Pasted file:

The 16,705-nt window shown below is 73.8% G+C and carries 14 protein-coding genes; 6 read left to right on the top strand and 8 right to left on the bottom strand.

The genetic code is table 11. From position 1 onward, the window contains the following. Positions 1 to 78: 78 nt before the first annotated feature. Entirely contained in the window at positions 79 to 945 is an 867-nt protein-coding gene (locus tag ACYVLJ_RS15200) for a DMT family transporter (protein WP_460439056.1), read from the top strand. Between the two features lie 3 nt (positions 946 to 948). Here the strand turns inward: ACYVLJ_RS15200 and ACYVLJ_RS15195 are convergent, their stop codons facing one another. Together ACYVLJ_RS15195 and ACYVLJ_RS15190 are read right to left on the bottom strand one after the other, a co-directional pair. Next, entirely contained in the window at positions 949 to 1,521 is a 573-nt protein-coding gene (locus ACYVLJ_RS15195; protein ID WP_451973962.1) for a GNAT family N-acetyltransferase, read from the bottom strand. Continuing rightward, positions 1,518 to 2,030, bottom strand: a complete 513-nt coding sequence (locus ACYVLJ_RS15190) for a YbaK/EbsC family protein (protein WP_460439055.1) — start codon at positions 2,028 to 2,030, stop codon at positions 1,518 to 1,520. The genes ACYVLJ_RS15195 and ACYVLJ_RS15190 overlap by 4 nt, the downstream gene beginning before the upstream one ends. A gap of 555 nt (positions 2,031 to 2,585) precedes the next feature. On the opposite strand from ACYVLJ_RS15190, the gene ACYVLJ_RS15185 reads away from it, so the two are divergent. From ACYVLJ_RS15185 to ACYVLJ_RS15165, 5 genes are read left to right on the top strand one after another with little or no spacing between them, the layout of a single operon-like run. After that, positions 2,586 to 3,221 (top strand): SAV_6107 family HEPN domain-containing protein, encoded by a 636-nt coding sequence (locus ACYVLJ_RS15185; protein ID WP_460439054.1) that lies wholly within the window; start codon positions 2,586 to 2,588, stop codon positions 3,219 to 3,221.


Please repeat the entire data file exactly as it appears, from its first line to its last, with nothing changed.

The 16,705-nt window shown below is 73.8% G+C and carries 14 protein-coding genes; 6 read left to right on the top strand and 8 right to left on the bottom strand.

The genetic code is table 11. From position 1 onward, the window contains the following. Positions 1 to 78: 78 nt before the first annotated feature. Entirely contained in the window at positions 79 to 945 is an 867-nt protein-coding gene (locus tag ACYVLJ_RS15200) for a DMT family transporter (protein WP_460439056.1), read from the top strand. Between the two features lie 3 nt (positions 946 to 948). Here the strand turns inward: ACYVLJ_RS15200 and ACYVLJ_RS15195 are convergent, their stop codons facing one another. Together ACYVLJ_RS15195 and ACYVLJ_RS15190 are read right to left on the bottom strand one after the other, a co-directional pair. Next, entirely contained in the window at positions 949 to 1,521 is a 573-nt protein-coding gene (locus ACYVLJ_RS15195; protein ID WP_451973962.1) for a GNAT family N-acetyltransferase, read from the bottom strand. Continuing rightward, positions 1,518 to 2,030, bottom strand: a complete 513-nt coding sequence (locus ACYVLJ_RS15190) for a YbaK/EbsC family protein (protein WP_460439055.1) — start codon at positions 2,028 to 2,030, stop codon at positions 1,518 to 1,520. The genes ACYVLJ_RS15195 and ACYVLJ_RS15190 overlap by 4 nt, the downstream gene beginning before the upstream one ends. A gap of 555 nt (positions 2,031 to 2,585) precedes the next feature. On the opposite strand from ACYVLJ_RS15190, the gene ACYVLJ_RS15185 reads away from it, so the two are divergent. From ACYVLJ_RS15185 to ACYVLJ_RS15165, 5 genes are read left to right on the top strand one after another with little or no spacing between them, the layout of a single operon-like run. After that, positions 2,586 to 3,221 (top strand): SAV_6107 family HEPN domain-containing protein, encoded by a 636-nt coding sequence (locus ACYVLJ_RS15185; protein ID WP_460439054.1) that lies wholly within the window; start codon positions 2,586 to 2,588, stop codon positions 3,219 to 3,221.